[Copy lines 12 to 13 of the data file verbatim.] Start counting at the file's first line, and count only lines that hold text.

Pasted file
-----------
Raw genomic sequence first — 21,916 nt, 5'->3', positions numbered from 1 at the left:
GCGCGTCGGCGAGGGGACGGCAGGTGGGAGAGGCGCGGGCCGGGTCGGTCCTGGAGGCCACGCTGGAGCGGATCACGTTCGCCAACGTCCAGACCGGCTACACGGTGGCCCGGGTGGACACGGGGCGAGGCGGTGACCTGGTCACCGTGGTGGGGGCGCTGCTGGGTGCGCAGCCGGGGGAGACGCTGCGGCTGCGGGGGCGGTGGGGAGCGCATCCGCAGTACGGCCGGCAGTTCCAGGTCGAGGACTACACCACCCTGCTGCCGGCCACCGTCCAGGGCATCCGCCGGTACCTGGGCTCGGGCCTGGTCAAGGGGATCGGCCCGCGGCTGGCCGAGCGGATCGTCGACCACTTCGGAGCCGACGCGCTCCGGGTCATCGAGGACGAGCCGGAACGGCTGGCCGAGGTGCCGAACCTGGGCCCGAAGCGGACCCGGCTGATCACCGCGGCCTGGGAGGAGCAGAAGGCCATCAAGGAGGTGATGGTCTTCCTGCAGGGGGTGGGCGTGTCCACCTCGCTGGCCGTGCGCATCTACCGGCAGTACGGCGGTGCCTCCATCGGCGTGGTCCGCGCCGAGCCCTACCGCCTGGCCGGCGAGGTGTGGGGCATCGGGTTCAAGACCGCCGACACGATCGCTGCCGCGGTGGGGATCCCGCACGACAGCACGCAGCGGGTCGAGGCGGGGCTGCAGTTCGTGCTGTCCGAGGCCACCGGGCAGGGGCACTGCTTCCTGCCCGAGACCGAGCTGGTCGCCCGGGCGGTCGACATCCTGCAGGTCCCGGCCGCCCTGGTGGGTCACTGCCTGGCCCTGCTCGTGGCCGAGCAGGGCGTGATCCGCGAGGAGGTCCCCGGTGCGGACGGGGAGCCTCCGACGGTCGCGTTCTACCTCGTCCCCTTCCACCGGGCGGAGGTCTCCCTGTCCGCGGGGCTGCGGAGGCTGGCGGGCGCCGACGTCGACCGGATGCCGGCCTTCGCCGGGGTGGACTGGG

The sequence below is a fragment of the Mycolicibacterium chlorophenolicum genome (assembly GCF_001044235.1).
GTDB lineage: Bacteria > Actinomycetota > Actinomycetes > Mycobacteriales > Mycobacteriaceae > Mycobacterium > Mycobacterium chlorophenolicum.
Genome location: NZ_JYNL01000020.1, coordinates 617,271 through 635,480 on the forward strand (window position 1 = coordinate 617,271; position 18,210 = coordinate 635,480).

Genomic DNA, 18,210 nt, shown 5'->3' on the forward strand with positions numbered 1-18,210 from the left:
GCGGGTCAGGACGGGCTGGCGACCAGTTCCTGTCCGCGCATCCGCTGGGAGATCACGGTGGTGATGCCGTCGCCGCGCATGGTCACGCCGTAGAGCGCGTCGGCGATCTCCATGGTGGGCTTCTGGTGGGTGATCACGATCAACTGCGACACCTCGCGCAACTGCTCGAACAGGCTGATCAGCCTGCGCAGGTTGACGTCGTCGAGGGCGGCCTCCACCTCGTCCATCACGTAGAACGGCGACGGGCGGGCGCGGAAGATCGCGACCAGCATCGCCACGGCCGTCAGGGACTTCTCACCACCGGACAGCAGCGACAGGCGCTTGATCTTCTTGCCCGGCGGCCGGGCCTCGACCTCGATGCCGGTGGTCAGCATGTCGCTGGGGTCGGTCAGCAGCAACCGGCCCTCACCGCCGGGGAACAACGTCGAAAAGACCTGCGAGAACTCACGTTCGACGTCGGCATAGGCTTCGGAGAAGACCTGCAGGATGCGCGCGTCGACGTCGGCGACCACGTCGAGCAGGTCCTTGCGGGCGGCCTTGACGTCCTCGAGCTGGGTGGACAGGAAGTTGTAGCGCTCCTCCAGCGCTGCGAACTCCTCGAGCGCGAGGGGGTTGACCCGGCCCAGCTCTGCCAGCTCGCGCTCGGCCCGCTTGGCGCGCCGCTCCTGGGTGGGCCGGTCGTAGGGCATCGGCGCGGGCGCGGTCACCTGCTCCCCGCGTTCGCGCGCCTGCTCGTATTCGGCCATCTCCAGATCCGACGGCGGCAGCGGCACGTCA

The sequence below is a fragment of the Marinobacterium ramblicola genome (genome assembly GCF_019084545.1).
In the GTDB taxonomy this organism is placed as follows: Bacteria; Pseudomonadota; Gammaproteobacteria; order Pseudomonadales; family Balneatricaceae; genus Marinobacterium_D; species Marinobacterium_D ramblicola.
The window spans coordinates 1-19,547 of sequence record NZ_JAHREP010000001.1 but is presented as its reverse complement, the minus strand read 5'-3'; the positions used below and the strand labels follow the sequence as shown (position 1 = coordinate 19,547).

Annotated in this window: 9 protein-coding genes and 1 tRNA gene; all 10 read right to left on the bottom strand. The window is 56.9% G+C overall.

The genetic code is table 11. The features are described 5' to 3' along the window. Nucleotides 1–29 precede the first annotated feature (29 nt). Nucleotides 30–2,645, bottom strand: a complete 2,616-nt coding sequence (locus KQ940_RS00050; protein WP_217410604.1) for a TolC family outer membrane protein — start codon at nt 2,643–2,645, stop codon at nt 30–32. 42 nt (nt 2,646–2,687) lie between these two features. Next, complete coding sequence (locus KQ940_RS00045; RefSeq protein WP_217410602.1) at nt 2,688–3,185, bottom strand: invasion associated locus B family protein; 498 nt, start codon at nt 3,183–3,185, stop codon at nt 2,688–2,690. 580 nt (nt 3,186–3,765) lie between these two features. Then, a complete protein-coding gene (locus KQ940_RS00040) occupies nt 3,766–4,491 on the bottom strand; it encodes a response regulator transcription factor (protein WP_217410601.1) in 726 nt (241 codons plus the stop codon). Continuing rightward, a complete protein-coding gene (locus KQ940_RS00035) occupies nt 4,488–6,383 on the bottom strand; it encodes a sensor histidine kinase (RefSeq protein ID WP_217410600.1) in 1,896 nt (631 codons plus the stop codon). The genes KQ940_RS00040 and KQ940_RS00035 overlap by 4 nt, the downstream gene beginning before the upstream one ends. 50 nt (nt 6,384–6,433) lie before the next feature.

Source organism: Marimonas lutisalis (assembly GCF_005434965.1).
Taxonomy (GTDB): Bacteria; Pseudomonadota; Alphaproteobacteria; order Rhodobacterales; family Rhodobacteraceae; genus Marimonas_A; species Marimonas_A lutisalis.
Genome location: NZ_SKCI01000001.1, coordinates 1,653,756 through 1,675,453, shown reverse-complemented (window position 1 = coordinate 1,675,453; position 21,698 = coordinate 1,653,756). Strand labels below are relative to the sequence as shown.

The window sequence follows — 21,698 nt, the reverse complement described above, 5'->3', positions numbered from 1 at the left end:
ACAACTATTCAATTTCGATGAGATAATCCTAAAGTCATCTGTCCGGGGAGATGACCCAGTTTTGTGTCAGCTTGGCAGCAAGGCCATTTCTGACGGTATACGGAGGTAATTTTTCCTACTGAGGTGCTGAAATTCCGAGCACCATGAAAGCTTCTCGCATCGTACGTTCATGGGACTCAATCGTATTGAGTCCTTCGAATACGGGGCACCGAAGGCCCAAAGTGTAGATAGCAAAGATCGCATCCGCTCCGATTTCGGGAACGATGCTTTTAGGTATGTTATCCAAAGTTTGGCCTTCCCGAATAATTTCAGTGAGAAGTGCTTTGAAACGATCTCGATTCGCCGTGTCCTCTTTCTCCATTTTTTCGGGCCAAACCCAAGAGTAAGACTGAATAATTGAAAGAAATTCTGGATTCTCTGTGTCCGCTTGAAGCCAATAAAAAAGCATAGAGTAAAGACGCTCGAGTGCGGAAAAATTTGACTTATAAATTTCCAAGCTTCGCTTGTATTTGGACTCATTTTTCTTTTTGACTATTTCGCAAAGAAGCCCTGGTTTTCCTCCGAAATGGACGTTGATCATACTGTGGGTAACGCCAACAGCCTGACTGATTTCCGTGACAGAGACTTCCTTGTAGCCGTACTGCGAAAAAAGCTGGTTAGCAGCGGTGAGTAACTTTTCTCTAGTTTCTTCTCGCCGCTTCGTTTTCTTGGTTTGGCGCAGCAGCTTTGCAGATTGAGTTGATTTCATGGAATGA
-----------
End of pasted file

The genetic code is table 11. The features are described 5' to 3' along the window. Nucleotides 1–29 precede the first annotated feature (29 nt). Nucleotides 30–2,645, bottom strand: a complete 2,616-nt coding sequence (locus KQ940_RS00050; protein WP_217410604.1) for a TolC family outer membrane protein — start codon at nt 2,643–2,645, stop codon at nt 30–32. 42 nt (nt 2,646–2,687) lie between these two features. Next, complete coding sequence (locus KQ940_RS00045; RefSeq protein WP_217410602.1) at nt 2,688–3,185, bottom strand: invasion associated locus B family protein; 498 nt, start codon at nt 3,183–3,185, stop codon at nt 2,688–2,690. 580 nt (nt 3,186–3,765) lie between these two features. Then, a complete protein-coding gene (locus KQ940_RS00040) occupies nt 3,766–4,491 on the bottom strand; it encodes a response regulator transcription factor (protein WP_217410601.1) in 726 nt (241 codons plus the stop codon). Continuing rightward, a complete protein-coding gene (locus KQ940_RS00035) occupies nt 4,488–6,383 on the bottom strand; it encodes a sensor histidine kinase (RefSeq protein ID WP_217410600.1) in 1,896 nt (631 codons plus the stop codon). The genes KQ940_RS00040 and KQ940_RS00035 overlap by 4 nt, the downstream gene beginning before the upstream one ends. 50 nt (nt 6,384–6,433) lie before the next feature.

Source organism: Marimonas lutisalis (assembly GCF_005434965.1).